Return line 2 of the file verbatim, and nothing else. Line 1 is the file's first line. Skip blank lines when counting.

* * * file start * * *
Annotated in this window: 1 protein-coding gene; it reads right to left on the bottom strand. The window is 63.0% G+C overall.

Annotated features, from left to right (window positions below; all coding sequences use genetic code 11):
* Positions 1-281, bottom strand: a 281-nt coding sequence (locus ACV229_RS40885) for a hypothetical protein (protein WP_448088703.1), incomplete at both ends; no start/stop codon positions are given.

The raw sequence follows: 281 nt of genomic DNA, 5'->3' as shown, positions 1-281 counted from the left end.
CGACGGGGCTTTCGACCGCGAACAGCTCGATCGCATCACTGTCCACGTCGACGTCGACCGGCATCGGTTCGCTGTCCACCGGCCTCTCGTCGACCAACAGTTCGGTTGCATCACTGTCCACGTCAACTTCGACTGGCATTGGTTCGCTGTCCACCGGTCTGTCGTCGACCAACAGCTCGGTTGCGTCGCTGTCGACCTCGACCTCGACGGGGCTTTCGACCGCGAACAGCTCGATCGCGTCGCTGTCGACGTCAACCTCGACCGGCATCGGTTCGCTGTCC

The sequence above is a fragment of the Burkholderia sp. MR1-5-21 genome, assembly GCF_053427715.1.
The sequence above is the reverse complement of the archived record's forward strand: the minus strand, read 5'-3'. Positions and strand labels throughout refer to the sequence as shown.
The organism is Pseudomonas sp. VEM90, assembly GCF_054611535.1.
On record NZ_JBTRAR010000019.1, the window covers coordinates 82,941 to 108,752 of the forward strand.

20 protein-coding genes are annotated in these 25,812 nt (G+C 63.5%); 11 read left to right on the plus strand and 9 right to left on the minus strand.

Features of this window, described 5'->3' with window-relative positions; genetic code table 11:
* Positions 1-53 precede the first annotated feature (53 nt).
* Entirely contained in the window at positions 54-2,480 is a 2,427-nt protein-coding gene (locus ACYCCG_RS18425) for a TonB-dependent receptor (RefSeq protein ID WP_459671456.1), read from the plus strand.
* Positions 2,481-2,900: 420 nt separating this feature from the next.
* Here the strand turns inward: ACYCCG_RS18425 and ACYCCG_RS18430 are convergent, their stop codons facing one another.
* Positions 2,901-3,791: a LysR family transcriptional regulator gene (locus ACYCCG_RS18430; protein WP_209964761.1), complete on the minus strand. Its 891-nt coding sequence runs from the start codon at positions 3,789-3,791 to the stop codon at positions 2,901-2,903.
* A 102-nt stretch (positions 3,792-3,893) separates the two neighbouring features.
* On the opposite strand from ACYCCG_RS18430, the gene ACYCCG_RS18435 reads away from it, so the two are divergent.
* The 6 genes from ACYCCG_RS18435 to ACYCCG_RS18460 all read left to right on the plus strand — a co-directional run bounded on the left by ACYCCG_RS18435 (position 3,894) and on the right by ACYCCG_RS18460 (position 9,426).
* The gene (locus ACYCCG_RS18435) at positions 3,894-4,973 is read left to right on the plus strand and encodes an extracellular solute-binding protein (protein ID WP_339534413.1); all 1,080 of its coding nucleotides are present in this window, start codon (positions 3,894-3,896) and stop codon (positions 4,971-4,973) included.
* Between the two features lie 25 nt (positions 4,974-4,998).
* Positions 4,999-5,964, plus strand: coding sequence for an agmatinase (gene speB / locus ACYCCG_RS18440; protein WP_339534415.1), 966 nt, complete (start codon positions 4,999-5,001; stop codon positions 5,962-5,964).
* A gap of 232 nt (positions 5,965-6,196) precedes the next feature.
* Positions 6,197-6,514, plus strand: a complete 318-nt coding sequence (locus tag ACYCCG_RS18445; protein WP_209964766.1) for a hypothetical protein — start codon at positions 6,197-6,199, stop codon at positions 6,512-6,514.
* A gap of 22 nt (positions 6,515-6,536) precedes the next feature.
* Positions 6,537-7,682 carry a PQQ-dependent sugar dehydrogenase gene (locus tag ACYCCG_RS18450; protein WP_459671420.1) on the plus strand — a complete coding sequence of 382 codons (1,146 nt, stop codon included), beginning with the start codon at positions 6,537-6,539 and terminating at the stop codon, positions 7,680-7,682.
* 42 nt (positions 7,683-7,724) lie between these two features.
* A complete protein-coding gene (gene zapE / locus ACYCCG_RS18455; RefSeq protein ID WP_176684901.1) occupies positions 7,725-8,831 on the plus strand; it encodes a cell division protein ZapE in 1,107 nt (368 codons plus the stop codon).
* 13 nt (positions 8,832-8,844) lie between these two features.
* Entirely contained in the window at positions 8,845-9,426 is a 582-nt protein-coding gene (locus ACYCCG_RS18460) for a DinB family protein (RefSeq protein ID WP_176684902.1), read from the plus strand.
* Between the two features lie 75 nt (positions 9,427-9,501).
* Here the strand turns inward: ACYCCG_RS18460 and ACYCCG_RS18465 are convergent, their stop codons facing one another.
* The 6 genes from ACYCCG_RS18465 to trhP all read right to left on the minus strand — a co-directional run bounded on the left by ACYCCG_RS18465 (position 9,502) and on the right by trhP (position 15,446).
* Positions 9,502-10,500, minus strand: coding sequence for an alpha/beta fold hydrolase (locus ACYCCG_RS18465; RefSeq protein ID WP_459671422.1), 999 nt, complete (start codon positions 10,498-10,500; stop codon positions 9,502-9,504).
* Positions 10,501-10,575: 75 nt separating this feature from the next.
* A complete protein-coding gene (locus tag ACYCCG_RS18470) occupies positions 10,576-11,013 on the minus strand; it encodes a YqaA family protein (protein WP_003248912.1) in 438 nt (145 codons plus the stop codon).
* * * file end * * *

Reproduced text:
Annotated features, from left to right (window positions below; all coding sequences use genetic code 11):